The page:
Period & Style
An interview with the artist Sam Gilliam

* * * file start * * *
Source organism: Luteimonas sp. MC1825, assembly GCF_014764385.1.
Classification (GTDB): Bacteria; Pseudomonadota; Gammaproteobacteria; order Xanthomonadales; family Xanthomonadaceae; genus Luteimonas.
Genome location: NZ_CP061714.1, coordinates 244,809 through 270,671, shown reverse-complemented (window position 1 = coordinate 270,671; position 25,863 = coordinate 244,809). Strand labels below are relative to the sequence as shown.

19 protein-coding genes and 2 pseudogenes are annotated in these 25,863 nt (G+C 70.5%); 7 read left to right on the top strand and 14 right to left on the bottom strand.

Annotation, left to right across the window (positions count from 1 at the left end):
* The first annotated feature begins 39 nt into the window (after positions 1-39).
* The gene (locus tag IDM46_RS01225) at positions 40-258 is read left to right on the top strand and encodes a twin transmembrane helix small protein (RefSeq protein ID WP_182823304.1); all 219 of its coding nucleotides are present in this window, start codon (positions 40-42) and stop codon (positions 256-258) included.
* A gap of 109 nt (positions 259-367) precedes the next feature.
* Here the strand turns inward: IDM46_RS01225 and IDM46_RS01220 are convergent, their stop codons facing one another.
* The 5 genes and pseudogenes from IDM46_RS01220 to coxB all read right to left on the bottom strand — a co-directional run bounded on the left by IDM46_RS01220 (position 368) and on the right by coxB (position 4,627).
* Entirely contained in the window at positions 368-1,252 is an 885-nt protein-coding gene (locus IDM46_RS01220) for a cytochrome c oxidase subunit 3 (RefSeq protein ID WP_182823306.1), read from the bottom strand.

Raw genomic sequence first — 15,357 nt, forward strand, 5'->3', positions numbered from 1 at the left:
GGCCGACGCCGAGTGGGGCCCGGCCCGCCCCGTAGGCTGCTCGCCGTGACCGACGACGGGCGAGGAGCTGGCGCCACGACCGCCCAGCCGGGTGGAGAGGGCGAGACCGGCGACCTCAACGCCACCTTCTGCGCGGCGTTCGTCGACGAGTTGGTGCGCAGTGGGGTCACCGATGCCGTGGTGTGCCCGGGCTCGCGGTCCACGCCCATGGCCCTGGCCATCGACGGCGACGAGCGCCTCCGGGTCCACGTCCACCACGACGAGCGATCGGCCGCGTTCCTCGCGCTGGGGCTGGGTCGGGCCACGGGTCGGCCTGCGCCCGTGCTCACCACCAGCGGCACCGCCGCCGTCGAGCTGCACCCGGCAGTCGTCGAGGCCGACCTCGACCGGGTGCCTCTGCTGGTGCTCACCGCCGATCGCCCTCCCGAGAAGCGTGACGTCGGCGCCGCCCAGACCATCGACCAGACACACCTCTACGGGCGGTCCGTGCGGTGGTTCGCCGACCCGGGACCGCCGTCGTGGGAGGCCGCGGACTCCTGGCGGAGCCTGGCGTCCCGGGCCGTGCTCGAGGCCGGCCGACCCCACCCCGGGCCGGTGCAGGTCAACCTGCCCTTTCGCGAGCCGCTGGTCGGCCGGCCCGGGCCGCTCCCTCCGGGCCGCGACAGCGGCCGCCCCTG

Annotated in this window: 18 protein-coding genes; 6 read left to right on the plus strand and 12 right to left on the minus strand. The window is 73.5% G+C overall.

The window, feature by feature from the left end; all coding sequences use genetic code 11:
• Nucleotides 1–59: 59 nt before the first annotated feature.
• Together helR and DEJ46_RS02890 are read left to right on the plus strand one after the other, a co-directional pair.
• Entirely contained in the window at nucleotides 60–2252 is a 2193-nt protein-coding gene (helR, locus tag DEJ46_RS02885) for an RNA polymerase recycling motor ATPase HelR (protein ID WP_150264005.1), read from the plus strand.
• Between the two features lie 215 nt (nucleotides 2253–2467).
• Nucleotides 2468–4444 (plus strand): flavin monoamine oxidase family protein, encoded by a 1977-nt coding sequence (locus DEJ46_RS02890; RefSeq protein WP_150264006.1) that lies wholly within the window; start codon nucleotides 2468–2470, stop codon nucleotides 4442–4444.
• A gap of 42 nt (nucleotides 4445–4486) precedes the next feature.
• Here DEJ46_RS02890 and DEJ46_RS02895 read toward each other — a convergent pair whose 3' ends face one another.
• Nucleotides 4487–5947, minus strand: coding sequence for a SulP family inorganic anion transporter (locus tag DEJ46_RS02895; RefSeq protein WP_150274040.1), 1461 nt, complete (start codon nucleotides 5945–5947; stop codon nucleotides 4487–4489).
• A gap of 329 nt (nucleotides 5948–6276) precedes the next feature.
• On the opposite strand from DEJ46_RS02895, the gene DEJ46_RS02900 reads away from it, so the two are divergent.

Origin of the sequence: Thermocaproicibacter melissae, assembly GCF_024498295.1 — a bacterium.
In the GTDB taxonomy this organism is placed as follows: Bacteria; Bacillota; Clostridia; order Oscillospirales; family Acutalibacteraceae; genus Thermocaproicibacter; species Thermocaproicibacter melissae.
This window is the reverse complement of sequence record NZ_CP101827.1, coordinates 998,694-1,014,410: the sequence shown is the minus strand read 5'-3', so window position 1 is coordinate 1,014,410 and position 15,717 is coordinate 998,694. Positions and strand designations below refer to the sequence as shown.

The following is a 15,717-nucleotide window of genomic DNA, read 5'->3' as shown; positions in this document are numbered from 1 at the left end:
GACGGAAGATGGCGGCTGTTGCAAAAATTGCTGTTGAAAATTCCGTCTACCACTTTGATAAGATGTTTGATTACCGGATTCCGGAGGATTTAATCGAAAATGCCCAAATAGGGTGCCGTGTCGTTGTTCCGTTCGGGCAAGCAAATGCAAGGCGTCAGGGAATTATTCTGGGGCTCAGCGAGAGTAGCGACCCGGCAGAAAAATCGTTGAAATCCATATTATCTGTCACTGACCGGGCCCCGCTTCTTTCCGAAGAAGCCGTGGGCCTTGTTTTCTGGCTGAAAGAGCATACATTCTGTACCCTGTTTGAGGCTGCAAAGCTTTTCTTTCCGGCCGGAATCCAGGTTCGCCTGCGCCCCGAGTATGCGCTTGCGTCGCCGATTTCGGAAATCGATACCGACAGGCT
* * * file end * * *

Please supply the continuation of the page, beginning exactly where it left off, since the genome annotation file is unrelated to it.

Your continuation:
Sam Gilliam grew up in Tupelo, Mississippi, and studied art in Louisville, Kentucky. In 1962 he moved to Washington, D.C., and created abstract paintings inspired by the Washington Color School artists Morris Louis and Kenneth Noland. These artists, among others, broke the rules of abstract expressionism by pouring thinned paint directly onto unprimed canvas instead of applying thick, vigorous brushstrokes. Gilliam pushed this method even further by folding and draping the canvas before it dried, creating unusual "tie-dye" effects. He started working with very large canvases in the late 1960s, hanging vast pieces of painted cloth across walls and ceilings to emphasize the relationship between the work and its environment.